As integrated circuits grow in content and complexity, reaching target yield levels becomes challenging. A product engineer's worst nightmares frequently become reality: sample devices are supposed to be delivered to a demanding customer next week but they don't work on the tester. Yield is still in the single-digit range, and the product needs to be in stores for the holiday season. A large handful of failing devices were carefully selected and sent to failure analysis, but no problem was found.
Although scan diagnosis is an established, automated technique for localizing defects for failure analysis (FA), raising silicon production yield, and assisting first silicon debug, it's often an afterthought and taken for granted. Like a spare tire, it's ignored until you have a flat on an isolated forest road, then you realize that although you thought you were prepared, the spare tire is deflated and the lug wrench is missing.
A spare tire is more useful if it's maintained with sufficient air pressure. Just as well, to get the full benefit from diagnosis, certain requirements have to be understood and considered earlier during the design process, before there's a problem. If ignored, the diagnosis process can be unnecessarily complex or even unfeasible. As a result, the time to finding the root cause of yield loss may be unnecessarily long, failure analysis results may take longer time to produce, and time to production volumes may be delayed.
Scan diagnosis based on logic test
The majority of digital semiconductor designs are tested using design-for-test (DFT) structures such as scan chains. By connecting all sequential elements in a shift register, the task of controlling and observing the circuit is greatly simplified, and the test pattern generation process can be automated using automatic test pattern generation (ATPG) tools. Another flavor of structural test is logic built-in-self-test (BIST) that adds on-chip pattern generation and comparison to the scan design.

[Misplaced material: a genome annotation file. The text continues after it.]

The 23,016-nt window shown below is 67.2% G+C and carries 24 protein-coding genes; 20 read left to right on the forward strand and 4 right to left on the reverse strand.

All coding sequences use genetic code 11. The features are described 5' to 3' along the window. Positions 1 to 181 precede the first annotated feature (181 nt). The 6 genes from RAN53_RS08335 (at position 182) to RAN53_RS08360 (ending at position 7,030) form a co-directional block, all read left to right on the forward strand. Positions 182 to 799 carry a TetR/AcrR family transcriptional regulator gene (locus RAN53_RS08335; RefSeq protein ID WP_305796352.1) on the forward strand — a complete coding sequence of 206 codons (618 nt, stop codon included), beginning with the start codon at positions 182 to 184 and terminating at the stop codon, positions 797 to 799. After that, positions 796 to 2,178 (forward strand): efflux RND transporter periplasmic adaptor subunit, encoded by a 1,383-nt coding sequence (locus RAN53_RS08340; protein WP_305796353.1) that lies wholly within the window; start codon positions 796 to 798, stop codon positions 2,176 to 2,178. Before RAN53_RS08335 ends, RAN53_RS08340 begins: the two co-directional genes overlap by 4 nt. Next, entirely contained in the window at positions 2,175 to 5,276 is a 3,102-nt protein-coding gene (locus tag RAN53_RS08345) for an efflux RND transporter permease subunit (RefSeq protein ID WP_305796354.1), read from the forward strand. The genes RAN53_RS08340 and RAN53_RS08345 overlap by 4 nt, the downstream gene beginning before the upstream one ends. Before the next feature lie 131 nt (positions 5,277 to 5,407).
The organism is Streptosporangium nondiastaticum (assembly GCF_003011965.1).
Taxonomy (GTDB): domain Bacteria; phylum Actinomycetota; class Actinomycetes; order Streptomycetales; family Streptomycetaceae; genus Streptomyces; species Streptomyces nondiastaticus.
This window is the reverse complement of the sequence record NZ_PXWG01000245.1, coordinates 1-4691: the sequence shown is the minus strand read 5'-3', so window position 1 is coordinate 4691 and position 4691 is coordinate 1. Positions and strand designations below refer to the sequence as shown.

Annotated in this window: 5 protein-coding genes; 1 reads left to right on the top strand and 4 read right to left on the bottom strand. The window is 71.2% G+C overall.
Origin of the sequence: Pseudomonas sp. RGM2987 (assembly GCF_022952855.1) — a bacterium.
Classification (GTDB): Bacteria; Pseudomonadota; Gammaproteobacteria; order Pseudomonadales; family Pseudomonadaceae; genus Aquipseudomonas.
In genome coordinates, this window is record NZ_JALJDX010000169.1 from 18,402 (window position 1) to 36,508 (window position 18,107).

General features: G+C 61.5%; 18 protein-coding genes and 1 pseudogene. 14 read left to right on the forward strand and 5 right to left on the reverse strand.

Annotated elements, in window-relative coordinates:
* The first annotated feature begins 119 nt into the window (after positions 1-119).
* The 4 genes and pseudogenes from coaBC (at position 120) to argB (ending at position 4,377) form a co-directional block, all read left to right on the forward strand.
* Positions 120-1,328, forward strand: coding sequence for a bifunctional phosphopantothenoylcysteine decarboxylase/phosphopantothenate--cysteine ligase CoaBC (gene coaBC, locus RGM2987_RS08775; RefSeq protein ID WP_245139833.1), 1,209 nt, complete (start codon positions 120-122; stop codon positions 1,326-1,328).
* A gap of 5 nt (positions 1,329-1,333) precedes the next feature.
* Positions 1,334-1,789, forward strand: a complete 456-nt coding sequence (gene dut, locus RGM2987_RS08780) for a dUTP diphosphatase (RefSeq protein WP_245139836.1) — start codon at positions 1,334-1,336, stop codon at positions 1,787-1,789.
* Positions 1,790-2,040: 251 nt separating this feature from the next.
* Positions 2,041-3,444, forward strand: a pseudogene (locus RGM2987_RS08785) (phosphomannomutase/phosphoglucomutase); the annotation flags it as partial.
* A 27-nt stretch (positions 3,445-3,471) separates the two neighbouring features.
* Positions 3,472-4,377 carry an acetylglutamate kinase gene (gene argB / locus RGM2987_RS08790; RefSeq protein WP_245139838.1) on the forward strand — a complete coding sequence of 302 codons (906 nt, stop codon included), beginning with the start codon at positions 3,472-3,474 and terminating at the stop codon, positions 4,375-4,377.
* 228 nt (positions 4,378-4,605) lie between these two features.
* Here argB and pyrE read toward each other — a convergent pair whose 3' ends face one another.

Scan diagnosis leverages existing DFT structures and production test patterns to determine why a digital semiconductor device fails during manufacturing test and where the defect causing the failure is located. This process leverages the design description (typically a gate level and layout representation), test patterns used to detect the failure, and the failure data from the tester. Scan diagnosis is based on ATPG technology and can therefore only be used to diagnose failures occurring during the execution of ATPG pattern or BIST, not functional patterns.
The following illustrates the steps a diagnosis tool goes through to analyze the actual response observed on the tester and determine which fault(s) might have caused this failure (Figure 1):
1. Trace back from each failing scan cell and identify which suspects (fault location and mechanism, such as "stuck-at 0") could have caused the failures.
2. Simulate the effect of each suspected fault to determine if the simulated effect matches the actual response. Eliminate the suspects that failed in the simulation, but passed in silicon.
3. Rank suspects to identify which faults are most likely to have caused the failure.
Click on image to enlarge.
Figure 1: Scan diagnosis algorithm example where the tester observed unexpected results in two scan cells.